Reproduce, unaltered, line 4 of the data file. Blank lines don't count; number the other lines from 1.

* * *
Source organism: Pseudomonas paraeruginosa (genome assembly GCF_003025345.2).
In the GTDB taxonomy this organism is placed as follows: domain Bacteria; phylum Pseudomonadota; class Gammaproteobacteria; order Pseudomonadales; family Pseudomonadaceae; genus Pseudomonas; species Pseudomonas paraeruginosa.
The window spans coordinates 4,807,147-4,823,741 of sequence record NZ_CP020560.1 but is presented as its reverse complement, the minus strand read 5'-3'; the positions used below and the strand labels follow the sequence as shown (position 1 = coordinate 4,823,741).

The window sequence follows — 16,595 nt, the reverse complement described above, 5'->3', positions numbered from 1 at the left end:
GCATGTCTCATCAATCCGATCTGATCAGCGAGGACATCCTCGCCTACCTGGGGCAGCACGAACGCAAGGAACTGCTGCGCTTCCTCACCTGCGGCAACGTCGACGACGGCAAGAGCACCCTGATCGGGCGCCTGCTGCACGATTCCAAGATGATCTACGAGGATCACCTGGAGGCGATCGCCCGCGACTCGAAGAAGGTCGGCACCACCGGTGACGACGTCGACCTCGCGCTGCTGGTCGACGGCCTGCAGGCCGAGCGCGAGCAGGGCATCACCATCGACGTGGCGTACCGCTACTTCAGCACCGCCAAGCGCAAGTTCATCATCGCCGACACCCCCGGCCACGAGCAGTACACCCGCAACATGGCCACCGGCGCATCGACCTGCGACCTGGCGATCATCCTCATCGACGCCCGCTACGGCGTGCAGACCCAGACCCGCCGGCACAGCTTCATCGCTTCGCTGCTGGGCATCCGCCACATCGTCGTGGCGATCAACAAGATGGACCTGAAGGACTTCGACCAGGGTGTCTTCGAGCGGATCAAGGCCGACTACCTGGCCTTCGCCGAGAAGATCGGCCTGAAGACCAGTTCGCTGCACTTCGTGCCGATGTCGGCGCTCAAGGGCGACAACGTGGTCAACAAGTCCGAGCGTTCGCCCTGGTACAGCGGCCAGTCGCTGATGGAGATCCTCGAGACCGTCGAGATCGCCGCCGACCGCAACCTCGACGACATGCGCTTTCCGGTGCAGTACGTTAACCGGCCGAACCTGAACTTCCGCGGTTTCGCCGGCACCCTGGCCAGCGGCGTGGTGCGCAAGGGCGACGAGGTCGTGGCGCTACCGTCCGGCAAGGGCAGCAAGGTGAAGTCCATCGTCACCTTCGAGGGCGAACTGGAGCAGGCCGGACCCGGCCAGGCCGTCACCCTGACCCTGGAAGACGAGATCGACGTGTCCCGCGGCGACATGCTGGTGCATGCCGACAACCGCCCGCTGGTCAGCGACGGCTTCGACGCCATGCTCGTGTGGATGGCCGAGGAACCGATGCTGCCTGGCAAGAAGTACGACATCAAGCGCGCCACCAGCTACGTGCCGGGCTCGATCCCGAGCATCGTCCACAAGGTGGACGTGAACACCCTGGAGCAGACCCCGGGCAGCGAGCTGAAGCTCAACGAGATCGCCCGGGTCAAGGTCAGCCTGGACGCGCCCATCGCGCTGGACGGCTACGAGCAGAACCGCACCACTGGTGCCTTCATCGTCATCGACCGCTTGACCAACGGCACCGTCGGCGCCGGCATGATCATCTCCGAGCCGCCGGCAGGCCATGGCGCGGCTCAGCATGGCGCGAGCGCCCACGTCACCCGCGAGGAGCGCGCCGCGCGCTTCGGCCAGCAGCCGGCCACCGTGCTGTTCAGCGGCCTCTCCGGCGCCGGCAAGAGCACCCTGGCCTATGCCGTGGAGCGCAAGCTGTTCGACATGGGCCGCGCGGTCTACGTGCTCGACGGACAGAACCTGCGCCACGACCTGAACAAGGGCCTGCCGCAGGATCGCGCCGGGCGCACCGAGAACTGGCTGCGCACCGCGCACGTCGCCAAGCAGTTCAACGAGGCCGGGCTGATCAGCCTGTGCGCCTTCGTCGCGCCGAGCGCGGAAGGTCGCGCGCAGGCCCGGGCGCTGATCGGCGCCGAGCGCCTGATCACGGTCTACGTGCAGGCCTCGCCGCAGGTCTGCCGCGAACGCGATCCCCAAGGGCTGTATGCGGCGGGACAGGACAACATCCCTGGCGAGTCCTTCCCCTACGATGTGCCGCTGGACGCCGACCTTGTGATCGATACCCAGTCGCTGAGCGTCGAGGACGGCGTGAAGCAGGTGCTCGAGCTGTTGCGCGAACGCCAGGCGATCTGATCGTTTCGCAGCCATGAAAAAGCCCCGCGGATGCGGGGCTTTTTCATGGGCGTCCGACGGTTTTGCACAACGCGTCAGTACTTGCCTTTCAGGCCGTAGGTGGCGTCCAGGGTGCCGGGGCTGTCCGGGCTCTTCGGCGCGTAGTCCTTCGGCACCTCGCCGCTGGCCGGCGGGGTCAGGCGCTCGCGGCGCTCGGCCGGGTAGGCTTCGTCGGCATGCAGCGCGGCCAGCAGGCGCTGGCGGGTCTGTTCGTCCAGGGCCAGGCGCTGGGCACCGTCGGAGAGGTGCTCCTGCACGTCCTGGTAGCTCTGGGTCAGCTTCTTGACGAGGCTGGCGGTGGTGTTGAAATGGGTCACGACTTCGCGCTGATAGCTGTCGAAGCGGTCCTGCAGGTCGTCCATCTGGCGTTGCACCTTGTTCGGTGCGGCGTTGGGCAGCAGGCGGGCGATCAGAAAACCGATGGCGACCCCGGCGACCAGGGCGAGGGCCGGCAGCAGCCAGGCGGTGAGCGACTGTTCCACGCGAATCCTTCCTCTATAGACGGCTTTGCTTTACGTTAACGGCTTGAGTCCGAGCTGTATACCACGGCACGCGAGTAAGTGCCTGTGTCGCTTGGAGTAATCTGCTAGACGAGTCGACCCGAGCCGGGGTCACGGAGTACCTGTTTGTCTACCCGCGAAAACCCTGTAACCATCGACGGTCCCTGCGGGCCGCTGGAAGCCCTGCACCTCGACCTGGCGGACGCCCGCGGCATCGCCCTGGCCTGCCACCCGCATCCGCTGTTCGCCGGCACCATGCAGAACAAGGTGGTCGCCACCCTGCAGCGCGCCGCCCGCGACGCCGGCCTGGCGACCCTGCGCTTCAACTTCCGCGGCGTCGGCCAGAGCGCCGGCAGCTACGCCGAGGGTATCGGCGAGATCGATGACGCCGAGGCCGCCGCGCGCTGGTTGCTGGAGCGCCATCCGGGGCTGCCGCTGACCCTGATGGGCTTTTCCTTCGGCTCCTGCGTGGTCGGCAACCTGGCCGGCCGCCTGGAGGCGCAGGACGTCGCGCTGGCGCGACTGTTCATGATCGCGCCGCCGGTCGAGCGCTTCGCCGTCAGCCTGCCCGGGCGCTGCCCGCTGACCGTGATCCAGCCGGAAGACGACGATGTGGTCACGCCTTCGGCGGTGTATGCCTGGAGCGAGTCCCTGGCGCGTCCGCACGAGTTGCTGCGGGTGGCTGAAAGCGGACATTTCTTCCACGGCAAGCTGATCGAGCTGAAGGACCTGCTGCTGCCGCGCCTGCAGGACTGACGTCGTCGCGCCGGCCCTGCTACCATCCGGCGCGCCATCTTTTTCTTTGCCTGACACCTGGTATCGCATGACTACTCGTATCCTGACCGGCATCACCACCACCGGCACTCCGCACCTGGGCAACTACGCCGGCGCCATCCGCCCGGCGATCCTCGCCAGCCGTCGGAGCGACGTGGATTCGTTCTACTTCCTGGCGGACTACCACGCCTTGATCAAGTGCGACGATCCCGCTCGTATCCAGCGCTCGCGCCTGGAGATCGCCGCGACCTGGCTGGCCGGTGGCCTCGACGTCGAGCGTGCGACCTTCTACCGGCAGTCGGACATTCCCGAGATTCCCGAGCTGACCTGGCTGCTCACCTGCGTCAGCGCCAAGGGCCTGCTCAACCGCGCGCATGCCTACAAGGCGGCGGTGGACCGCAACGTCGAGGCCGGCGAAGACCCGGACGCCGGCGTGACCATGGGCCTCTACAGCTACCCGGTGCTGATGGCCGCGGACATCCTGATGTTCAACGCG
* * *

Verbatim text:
The window sequence follows — 16,595 nt, the reverse complement described above, 5'->3', positions numbered from 1 at the left end: